I’m not a huge Bitcoin fan, I just enjoy dabbling in playing with it. I know it’s a bit convoluted in how to get into it, and I also know it seems like it’s built to absorb money in fees. With research, it’s possible to not only avoid fees (mostly), but to dictate your trade exactly as you wish.
I personally try to keep everything I do on the K.I.S.S. method. (keep it simple, stupid)
I do complicate things at times, but only when it makes other things easier. This we’ll keep it simple. There are many bitcoin exchanges, but this will rotate around one named Coinbase. Coinbase exchanges various cryptocurrencies including bitcoin, litecoin, and ethereum. This will deal strictly with bitcoin, but could be applied to other cryptocurrencies.
What will be needed is a bank account, and signing up for a free account on Coinbase.com. Once an account on Coinbase is created, on their website once logged on go into the Settings tab at the top and choose the Linked Accounts sub-tab. Add your bank account by choosing the “Link a new account” button and walk through the steps. After everything is complete, the account will be available to trade currency with.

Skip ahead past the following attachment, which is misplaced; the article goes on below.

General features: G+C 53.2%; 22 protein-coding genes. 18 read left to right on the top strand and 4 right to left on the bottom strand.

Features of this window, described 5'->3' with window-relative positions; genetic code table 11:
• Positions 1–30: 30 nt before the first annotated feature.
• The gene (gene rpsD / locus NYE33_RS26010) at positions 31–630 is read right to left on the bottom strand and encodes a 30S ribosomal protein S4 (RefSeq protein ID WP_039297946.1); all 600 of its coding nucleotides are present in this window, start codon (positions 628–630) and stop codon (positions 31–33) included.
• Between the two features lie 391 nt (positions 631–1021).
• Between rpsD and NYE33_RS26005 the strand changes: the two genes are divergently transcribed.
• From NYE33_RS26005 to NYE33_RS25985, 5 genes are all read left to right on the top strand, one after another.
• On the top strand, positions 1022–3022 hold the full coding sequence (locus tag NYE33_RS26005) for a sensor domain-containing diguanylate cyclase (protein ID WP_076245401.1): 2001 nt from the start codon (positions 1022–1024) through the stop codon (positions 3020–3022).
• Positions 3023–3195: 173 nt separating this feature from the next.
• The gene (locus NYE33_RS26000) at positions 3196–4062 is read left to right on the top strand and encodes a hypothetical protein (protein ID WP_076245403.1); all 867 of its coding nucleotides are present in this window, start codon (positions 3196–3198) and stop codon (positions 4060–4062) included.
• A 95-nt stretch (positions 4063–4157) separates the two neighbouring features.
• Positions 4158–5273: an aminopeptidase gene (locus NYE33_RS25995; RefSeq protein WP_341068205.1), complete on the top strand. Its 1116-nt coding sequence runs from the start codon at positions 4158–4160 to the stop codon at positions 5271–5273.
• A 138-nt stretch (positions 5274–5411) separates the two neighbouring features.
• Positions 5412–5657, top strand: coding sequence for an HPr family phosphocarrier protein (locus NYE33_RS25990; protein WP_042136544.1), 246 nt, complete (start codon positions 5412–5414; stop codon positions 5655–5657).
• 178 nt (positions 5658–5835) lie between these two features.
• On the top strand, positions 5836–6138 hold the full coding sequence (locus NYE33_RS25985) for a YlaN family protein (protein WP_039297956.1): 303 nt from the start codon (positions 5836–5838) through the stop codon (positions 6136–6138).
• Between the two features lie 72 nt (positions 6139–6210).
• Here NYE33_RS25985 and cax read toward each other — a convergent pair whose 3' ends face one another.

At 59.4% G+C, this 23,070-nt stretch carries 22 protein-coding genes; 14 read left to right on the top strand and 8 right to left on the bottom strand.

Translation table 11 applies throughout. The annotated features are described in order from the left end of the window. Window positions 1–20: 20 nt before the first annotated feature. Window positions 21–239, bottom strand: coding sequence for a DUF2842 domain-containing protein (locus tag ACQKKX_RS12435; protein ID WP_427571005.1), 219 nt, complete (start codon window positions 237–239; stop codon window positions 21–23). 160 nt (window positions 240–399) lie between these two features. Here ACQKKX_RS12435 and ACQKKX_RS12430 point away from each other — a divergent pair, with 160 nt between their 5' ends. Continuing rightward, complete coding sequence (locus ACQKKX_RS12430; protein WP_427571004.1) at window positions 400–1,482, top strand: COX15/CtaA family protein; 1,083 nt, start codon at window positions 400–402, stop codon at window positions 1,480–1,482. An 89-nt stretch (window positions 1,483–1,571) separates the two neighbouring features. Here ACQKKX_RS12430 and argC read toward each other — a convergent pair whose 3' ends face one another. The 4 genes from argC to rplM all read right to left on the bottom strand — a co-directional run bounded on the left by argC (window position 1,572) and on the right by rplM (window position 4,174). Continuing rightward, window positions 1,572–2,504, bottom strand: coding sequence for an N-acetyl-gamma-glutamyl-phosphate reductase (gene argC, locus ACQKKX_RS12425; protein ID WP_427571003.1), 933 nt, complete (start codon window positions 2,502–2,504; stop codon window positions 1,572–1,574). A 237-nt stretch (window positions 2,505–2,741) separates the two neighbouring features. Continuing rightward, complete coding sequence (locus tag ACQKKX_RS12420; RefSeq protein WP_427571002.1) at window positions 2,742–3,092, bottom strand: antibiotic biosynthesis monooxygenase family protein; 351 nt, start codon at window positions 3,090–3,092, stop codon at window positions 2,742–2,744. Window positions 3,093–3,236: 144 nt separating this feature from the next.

Next will be going to the website http://www.gdax.com which is the more advanced trading platform owned by Coinbase. The authentication is the same userid & password as Coinbase.com.
While the interface may seem VERY complicated, the parts we will be focusing on are as follows:
- The top bar holds “Last trade price”, “24 hour price”, and “24 hour volume”.
The last trade price is the current price of 1 bitcoin on the market at that current time. The 24 hour volume is simply a percentage (positive or negative) price change throughout the last 24 hours that the market price of bitcoin has changed.
- The lefthand vertical bar holds balance information on your current gdax wallets (USD along with bitcoin BTC), and the tool below it to perform the trades.
- In the center is the dynamic chart of trades being performed. It may seem complicated at first, but is used as a general high view of the trends.